In the early hours of November 8 2000, the vice-president of the United States, Al Gore, was travelling to Nashville to make his concession speech. But then the messages began to arrive on Gore’s pager, suggesting that perhaps he wasn’t behind. Having already conceded, informally and in private, Gore called Bush again to tell him that he’d changed his mind.
November 8 was not the only pivotal date. On December 8, the Florida Supreme Court ordered a recount in certain counties, raising the chance that Gore would win. On December 13, after the federal Supreme Court halted the recount, Gore conceded to Bush.
Because these sudden decisions were hard to anticipate, they provide an excellent test of the value of political connections to listed companies. If politics means profit, a “Republican” company should have taken a knock on December 8, but surged on December 13, when Bush’s victory was confirmed.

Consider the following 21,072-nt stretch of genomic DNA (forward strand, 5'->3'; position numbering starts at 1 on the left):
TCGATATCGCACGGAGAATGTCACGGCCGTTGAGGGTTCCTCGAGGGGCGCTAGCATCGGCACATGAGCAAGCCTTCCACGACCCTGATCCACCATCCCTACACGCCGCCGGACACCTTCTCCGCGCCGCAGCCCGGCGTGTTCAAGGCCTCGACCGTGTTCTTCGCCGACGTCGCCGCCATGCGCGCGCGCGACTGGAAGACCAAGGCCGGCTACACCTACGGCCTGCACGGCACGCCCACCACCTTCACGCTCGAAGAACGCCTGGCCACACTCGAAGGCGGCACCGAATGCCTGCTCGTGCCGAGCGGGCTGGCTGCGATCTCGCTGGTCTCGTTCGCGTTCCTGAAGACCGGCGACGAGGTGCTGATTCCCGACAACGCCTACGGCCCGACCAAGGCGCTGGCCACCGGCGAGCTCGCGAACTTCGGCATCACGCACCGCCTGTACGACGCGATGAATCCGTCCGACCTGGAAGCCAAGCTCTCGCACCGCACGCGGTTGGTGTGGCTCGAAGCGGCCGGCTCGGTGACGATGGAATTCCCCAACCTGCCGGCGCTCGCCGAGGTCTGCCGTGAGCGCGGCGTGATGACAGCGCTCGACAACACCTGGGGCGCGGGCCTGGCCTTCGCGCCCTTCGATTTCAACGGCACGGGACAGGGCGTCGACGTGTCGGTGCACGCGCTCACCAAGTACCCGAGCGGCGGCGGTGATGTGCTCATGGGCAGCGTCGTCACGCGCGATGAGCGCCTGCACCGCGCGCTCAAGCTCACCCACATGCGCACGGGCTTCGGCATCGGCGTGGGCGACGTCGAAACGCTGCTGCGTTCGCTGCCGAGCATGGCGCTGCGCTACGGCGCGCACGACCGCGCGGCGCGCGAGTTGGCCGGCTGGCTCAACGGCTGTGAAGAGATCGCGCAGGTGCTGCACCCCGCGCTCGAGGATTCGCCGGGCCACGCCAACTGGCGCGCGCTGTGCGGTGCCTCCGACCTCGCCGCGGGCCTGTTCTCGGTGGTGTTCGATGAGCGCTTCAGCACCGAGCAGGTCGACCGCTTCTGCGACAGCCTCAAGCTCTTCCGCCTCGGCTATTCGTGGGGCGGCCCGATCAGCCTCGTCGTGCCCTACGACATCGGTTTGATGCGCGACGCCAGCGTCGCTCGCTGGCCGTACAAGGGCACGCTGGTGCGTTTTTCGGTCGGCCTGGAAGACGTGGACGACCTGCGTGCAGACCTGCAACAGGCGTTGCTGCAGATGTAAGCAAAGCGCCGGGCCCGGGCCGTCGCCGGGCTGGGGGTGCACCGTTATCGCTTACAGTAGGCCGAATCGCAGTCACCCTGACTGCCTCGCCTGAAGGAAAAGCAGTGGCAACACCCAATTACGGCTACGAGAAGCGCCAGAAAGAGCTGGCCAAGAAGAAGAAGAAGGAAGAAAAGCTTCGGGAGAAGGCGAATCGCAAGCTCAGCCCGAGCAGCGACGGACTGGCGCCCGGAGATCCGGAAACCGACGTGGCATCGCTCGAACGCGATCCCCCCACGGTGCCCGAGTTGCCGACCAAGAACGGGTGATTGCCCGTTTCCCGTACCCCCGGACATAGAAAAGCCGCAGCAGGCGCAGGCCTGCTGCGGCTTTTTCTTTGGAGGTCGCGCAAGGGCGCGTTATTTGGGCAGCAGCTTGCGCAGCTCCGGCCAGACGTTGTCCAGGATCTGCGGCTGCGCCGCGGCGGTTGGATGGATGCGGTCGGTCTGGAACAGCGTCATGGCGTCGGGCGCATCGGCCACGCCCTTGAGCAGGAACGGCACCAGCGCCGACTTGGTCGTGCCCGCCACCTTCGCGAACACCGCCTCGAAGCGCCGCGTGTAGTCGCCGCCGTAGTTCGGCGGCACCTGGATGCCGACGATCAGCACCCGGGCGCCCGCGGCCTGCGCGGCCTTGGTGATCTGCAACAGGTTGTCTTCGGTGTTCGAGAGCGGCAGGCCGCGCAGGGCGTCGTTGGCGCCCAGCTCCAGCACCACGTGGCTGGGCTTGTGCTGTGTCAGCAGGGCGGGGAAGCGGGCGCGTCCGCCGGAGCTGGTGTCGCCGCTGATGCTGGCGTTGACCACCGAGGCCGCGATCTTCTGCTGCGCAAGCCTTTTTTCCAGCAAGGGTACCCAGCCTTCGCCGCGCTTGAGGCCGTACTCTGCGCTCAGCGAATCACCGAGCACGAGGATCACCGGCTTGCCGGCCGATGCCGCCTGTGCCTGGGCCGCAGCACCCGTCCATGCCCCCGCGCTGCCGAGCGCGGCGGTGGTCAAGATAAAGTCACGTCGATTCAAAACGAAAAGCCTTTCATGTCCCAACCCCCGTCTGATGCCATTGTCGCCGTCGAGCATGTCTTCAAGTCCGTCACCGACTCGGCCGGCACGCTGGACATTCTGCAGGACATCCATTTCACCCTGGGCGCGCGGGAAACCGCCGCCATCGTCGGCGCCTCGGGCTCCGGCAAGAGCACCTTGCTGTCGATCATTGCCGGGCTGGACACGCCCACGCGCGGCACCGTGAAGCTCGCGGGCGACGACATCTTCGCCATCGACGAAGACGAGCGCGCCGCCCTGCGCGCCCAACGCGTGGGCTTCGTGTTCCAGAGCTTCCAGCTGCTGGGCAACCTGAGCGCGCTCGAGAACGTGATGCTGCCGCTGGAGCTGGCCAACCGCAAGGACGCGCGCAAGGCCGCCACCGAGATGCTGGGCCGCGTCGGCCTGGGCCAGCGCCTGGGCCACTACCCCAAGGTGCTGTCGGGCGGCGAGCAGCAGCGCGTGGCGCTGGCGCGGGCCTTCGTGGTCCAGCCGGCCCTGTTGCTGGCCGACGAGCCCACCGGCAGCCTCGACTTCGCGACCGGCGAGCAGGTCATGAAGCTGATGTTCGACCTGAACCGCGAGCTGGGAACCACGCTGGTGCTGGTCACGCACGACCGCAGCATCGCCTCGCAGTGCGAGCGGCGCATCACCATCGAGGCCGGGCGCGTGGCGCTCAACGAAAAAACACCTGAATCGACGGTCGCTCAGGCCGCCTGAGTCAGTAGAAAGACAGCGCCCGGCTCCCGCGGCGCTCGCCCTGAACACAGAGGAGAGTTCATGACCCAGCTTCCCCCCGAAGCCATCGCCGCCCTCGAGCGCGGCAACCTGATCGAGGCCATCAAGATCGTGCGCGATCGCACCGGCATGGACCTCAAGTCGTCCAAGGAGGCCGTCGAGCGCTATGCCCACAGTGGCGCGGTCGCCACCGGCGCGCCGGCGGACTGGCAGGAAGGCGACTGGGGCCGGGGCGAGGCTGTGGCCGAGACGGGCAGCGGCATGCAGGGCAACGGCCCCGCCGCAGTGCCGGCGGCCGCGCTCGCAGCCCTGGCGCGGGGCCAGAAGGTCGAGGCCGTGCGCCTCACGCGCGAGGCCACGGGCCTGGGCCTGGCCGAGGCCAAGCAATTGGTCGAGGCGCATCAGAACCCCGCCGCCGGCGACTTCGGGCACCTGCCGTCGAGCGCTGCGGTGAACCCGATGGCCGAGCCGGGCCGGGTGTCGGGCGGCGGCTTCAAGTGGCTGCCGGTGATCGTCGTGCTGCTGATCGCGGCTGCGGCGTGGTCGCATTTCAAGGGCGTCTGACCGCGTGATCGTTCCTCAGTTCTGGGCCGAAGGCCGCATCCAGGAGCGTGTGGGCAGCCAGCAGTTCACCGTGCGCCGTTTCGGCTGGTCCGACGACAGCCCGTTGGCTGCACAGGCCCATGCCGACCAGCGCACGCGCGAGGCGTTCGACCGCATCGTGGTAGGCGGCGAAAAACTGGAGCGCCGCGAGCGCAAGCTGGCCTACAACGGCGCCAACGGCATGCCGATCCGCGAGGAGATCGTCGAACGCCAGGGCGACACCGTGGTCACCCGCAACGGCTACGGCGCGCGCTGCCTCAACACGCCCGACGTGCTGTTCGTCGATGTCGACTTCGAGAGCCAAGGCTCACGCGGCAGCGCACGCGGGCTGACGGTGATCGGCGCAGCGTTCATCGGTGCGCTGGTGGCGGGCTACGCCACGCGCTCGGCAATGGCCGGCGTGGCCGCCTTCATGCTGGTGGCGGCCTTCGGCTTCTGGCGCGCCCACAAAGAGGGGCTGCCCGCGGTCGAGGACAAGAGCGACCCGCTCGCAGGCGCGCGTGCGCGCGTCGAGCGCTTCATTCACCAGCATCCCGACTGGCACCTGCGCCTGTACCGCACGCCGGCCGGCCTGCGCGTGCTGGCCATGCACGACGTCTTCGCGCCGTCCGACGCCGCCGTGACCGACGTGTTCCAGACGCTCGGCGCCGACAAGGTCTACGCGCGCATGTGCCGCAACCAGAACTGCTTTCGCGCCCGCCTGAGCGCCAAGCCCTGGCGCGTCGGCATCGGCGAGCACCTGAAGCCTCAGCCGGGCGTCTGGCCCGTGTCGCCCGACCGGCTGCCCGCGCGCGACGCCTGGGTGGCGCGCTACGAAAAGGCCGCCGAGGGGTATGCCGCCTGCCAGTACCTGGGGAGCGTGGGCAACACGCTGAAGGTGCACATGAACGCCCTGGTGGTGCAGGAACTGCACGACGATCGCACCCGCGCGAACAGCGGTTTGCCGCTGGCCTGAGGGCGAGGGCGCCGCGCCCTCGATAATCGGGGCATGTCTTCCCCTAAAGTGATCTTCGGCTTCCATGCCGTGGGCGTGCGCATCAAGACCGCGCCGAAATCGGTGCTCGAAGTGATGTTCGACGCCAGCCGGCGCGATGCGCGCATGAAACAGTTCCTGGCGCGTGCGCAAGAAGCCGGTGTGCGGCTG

A recent study by financial economists Eitan Goldman, Jongil So and Jorg Rocholl found exactly that: Republican companies beat the market by 3 per cent over the week after Bush’s victory was assured; Democratic companies took almost a 3 per cent knock. Goldman, So and Rocholl defined “Republican” companies as those with board members who had served as Republican senators or congressmen or members of a Republican administration, and with no Democratically connected board members.
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